Catherine Collinson ’85 Provides Financial Literacy Advice Following WISER Hero Award Recognition

The Women’s Institute for a Secure Retirement (WISER) celebrated 20 years as an organization dedicated to the education and advocacy at improving the long-term financial quality of life for women.

In September 2016, WISER honored Catherine Collinson ’85 with an annual Hero Award for her work in financial literacy research. Catherine, who currently serves as the president of Transamerica Institute and the nonprofit foundation Transamerica Center for Retirement Studies, was one of nine individuals honored in Washington, D.C.

Catherine pursued her passions as an English major at Scripps. Following graduation, Catherine began her career as a technical writer and eventually found a role at Disney. There, she combined her interests in writing and project management, remaining at the company for nine years. During this time, Catherine earned an MBA from the University of California Irvine and made the transition to Transamerica where she has been for 21 years.

“I never dreamed I would be doing this today,” Catherine said. Transamerica has been an organization filled with opportunities. In 2007, Catherine pitched the idea for her current role as president of Transamerica Institute and Transamerica Center for Retirement Studies. The new role allows for expanded research and outreach opportunities. Catherine’s success with the nonprofit foundation contributed to the honor.

Catherine received the Hero Award for being “a champion for Americans who are at risk of not achieving a financially secure retirement.” She expressed gratitude for the recognition and highlighted the unique community at Scripps College as a springboard for her career. Through much of her early career, Catherine emphasized that women were often invisible in the classroom. She adds, “There has been progress in the world, but the glass ceiling still exists. I believe in the future of women, offering opportunities to increase their potential.”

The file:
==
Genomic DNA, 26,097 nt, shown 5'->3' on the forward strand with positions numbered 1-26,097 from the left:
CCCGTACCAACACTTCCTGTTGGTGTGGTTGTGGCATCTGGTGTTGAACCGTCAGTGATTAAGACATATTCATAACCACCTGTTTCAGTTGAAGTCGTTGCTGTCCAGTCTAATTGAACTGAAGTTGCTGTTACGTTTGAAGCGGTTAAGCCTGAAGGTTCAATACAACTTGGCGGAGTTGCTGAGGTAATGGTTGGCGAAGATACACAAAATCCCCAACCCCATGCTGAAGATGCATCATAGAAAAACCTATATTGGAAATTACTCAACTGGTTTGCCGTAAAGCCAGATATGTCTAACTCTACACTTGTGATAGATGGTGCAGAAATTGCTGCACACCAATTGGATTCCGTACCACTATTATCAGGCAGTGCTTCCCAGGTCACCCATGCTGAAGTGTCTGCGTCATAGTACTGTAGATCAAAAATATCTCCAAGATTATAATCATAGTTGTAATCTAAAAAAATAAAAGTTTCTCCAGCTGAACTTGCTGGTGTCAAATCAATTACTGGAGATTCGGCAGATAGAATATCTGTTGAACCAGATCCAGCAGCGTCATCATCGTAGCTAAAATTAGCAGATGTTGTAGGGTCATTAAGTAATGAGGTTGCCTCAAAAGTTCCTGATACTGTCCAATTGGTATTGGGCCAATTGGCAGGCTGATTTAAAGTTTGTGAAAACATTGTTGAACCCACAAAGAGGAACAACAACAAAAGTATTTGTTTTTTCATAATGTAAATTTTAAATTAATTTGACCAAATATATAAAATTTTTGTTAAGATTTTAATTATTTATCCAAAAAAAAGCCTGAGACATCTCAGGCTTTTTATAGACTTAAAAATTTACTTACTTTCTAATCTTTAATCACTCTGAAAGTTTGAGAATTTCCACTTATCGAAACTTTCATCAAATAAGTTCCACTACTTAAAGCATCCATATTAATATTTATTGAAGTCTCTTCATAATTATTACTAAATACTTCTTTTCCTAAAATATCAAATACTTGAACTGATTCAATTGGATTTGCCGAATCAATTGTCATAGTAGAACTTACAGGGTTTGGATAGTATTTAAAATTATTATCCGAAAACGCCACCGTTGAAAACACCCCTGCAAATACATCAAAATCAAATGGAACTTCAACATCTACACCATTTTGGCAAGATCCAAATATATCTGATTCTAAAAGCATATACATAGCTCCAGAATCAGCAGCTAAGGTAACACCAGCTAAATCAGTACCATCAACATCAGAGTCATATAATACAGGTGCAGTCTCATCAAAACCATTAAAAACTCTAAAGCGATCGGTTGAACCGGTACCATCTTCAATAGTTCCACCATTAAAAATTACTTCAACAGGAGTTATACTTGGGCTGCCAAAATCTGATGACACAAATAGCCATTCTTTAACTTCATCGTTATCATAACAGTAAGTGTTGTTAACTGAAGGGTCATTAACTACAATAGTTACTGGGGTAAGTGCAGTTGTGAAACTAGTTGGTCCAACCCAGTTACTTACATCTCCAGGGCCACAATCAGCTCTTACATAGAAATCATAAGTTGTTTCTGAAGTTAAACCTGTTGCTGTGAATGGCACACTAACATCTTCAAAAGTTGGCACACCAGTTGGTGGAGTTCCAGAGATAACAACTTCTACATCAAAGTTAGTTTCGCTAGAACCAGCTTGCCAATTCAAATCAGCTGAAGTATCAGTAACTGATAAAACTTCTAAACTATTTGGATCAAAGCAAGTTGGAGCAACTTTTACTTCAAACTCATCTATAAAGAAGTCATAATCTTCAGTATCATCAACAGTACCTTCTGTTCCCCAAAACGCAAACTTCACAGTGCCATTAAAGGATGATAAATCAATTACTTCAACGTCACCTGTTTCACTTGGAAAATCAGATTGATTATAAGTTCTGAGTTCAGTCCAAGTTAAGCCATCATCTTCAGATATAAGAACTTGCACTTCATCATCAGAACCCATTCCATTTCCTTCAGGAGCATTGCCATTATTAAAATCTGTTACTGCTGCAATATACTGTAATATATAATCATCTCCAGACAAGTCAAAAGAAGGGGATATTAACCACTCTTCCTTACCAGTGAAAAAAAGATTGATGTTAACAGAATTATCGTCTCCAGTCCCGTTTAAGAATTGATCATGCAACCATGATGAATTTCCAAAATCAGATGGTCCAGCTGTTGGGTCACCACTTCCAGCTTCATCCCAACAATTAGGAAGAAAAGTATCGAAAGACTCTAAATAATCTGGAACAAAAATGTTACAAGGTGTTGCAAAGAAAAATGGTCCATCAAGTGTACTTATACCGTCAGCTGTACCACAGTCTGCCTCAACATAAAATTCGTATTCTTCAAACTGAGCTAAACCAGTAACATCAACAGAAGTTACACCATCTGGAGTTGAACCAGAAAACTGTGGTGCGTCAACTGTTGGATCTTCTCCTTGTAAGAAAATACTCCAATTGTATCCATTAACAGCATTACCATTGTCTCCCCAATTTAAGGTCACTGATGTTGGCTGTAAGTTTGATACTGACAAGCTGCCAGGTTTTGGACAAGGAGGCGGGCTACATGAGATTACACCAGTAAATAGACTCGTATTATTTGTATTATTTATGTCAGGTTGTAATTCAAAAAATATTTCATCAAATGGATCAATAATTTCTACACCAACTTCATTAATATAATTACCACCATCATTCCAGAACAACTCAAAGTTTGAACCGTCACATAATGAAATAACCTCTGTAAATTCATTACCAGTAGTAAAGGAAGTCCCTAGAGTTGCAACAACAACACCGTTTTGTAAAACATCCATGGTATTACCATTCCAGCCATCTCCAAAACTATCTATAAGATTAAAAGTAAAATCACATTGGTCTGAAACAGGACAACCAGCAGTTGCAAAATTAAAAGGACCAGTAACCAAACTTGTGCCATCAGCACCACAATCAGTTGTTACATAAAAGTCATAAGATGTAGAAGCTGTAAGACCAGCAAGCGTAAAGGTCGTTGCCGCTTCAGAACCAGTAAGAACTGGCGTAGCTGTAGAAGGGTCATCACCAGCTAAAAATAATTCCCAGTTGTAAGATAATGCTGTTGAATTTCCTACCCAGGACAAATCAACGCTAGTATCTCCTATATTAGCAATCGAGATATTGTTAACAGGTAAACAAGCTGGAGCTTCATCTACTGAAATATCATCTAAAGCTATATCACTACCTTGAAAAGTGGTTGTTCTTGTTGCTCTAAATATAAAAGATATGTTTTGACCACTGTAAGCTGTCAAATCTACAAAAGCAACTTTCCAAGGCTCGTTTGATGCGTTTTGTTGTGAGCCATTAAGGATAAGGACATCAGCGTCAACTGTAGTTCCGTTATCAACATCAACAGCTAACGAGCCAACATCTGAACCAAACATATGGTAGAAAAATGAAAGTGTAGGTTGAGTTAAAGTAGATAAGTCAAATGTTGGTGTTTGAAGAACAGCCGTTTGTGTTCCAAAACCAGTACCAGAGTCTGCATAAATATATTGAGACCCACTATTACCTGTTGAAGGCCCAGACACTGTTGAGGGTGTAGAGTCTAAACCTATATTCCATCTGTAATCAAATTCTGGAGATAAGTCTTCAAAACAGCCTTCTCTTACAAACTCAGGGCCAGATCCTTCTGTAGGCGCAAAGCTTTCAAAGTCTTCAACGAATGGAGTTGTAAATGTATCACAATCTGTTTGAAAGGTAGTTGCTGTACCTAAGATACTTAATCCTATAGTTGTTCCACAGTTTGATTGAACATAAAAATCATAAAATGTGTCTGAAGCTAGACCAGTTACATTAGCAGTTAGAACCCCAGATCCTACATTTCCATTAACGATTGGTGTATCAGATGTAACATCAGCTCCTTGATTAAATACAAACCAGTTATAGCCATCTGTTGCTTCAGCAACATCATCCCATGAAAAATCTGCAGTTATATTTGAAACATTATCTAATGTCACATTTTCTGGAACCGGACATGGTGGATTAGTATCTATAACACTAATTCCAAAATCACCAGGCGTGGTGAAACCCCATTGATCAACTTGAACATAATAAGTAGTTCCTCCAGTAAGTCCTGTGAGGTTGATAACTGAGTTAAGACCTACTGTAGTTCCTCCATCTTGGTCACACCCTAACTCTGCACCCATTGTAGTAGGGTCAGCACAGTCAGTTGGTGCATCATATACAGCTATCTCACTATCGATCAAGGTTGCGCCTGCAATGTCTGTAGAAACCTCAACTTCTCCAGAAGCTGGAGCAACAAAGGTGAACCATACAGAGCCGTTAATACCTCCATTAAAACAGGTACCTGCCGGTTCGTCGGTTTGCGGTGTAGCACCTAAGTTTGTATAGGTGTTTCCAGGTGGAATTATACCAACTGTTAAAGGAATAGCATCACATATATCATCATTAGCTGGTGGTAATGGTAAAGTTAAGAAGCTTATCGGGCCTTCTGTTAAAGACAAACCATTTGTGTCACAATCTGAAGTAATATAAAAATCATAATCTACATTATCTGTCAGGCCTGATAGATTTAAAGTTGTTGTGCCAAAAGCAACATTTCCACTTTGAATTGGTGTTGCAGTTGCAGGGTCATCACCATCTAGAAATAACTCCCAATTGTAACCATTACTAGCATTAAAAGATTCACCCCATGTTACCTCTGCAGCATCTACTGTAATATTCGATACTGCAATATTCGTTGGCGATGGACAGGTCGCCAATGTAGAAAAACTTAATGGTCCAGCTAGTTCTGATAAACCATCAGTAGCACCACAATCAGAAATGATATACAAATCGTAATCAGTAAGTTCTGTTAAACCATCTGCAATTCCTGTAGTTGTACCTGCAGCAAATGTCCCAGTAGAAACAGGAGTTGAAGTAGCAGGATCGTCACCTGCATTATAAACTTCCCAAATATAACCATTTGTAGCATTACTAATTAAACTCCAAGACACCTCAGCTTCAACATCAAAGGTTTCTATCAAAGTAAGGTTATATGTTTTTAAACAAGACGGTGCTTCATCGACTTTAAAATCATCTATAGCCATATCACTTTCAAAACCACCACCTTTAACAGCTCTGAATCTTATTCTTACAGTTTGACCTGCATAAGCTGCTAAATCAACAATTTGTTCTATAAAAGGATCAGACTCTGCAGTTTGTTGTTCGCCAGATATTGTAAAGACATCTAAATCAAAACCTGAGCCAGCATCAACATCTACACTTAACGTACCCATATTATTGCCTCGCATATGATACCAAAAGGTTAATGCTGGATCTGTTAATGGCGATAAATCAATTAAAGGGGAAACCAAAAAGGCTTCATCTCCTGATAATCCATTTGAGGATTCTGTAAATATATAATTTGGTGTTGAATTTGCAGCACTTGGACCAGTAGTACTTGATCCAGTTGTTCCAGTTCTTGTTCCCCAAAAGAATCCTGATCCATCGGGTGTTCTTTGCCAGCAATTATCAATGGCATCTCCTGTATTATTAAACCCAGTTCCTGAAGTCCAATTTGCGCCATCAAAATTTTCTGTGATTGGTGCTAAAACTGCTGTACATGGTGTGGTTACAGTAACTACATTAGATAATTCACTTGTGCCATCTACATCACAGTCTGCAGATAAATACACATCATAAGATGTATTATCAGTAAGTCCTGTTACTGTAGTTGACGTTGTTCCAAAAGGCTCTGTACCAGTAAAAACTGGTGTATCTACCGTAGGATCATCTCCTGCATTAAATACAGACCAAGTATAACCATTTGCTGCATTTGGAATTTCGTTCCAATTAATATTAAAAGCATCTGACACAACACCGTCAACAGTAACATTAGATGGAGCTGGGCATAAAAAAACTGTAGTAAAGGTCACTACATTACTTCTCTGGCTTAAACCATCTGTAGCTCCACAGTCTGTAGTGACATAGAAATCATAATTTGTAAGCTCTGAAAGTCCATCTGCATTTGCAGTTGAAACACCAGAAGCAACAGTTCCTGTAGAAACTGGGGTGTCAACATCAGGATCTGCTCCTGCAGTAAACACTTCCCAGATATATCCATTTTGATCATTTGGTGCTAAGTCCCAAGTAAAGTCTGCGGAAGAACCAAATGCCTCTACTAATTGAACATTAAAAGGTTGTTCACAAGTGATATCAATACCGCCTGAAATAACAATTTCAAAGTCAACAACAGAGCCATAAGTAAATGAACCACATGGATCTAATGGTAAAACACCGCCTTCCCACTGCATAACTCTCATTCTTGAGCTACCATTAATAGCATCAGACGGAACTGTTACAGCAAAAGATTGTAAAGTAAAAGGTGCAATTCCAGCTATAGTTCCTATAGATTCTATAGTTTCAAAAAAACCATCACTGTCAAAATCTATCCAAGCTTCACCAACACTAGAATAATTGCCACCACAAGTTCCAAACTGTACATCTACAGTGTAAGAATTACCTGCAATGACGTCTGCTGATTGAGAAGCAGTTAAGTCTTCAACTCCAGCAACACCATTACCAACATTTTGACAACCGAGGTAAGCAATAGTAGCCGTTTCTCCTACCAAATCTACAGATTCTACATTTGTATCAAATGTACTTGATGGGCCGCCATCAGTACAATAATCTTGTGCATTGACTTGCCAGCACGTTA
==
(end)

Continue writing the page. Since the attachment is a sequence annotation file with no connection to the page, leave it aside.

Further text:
In a 300-page Transamerica Center for Retirement Studies report, there were some disparities between men and women concerning their retirement outlook. Information is based on a Harris Poll survey of 4,161 U.S. workers:

  • Among boomers, women have saved nearly $109,000, compared to $211,000 for men. These numbers are estimated medians
  • 72% of women are currently saving for retirement, compared to 80% of men who are saving
  • 75% of women who are offered a 401k, or comparable plan, are participating, compared to 79% of men
  • Women who participate in a 401k, or comparable plan, contribute around 6% of their annual salary, compared to men who contribute nearly 10%
  • 56% of women are involved in monitoring their retirement accounts, compared to 70% of men

Catherine’s goal is to enhance financial literacy education, particularly women. She starts with this advice and is a resource for women and men of all ages who are looking to enhance their financial stability:

  • Begin by setting small goals in creating a strong financial future. Women, in particular, should not be afraid to seek out support.
  • Learn how to speak about finances in a conceptual way. This comes from continued education on retirement and personal finances.
  • Begin by calculating how much you need to save for retirement. Here’s one example of a basic retirement need calculator:
  • Create a “rainy day” fund and an emergency savings fund. About a quarter of individuals will make an early withdrawal from their retirement. Having a back-up emergency account will help to avoid early withdrawal fees.
  • Live within or beneath your means. Also, don’t be afraid to take risks in order to advance your career.
  • Have an open heart, open mind. Opportunities may turn into something great over time.

You can find more information on WISER and the 2016 Hero Awards on their program page.